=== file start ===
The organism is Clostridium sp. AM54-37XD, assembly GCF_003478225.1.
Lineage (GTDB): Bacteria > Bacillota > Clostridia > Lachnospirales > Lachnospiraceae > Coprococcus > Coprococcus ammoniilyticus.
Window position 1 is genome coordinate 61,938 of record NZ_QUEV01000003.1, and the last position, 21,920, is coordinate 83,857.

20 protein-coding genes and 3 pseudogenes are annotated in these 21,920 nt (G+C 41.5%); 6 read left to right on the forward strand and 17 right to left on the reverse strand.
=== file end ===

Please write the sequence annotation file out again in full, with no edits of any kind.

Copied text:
The organism is Clostridium sp. AM54-37XD, assembly GCF_003478225.1.
Lineage (GTDB): Bacteria > Bacillota > Clostridia > Lachnospirales > Lachnospiraceae > Coprococcus > Coprococcus ammoniilyticus.
Window position 1 is genome coordinate 61,938 of record NZ_QUEV01000003.1, and the last position, 21,920, is coordinate 83,857.

20 protein-coding genes and 3 pseudogenes are annotated in these 21,920 nt (G+C 41.5%); 6 read left to right on the forward strand and 17 right to left on the reverse strand.